Made into the film Earth-1947 by Canadian director Deepa Mehta, Bapsi Sidhwa's Ice-Candy Man takes the readers back to the partition of the subcontinent in 1947 as narrated by Lenny, the polio-stricken daughter of an affluent Parsee family in Lahore.
Lenny sees Muslims, Hindus, Christians, Parsees, and Sikhs fight for their land and their lives and is an unwilling witness to the trauma that bears the crux of the Partition tale becoming, like many others, the victim of her religion, Bapsi Sidhwa, Pakistan's most gifted yet down-to-earth novelist, resurrects the story of Partition, which is also relevant today as a tool of history and a chilling reminder of the ethic hatred that still stalks the subcontinent.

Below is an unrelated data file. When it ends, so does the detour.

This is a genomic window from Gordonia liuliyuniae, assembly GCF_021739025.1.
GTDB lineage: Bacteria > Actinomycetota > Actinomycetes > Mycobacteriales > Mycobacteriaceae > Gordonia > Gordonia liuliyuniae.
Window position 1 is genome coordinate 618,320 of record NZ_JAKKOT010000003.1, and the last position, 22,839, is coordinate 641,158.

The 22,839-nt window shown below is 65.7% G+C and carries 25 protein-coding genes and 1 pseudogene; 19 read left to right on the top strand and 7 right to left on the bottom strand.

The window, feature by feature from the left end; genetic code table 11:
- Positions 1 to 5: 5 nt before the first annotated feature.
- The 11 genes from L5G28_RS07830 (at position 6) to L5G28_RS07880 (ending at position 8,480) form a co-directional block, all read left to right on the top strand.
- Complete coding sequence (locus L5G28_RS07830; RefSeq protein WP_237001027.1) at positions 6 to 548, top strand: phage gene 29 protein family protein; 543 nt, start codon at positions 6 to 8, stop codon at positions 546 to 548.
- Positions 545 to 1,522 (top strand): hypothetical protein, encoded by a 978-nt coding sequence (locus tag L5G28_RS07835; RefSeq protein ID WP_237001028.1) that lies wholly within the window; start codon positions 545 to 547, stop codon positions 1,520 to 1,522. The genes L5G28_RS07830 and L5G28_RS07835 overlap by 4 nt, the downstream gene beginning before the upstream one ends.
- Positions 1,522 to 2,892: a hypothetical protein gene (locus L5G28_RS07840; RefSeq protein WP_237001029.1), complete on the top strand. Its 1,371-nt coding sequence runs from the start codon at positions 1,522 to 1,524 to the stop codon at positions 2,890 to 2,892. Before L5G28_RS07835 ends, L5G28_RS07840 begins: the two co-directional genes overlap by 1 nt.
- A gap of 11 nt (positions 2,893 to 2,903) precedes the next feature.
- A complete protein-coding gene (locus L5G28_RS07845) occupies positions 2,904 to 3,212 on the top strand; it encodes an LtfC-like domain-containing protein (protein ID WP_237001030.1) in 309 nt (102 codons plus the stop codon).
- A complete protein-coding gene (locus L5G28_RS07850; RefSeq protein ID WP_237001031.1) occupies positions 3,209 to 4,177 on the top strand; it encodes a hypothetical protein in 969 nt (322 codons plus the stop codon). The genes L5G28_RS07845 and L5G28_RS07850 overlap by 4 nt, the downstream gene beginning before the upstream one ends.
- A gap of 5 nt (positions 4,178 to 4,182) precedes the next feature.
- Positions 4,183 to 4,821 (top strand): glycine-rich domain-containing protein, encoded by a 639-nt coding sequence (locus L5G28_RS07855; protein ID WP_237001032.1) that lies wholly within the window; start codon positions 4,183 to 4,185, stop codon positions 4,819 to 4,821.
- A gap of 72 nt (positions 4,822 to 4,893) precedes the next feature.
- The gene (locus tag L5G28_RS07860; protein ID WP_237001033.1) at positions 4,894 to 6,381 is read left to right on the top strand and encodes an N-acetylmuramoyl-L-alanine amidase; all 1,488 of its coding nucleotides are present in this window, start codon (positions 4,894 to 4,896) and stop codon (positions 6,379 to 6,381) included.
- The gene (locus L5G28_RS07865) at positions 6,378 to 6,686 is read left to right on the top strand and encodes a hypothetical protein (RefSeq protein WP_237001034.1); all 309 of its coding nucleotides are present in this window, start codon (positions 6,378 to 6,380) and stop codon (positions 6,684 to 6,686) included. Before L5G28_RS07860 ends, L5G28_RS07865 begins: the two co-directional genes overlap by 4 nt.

Born in Karachi and brought up in Lahore, Bapsi Sidhwa, a graduate of Kinnaird College for Women, now lives in Houston. Sidhwa held a Bunting Fellowship at Radcliffe, and received the prestigious Lila Wallace Reader's Digest Writers Award. She has taught at Columbia University, the University of Houston, Mount Holyoke College and Southampton University. She has been awarded the Sitara-i-Imtiaz, Pakistan's highest national honour in the arts.
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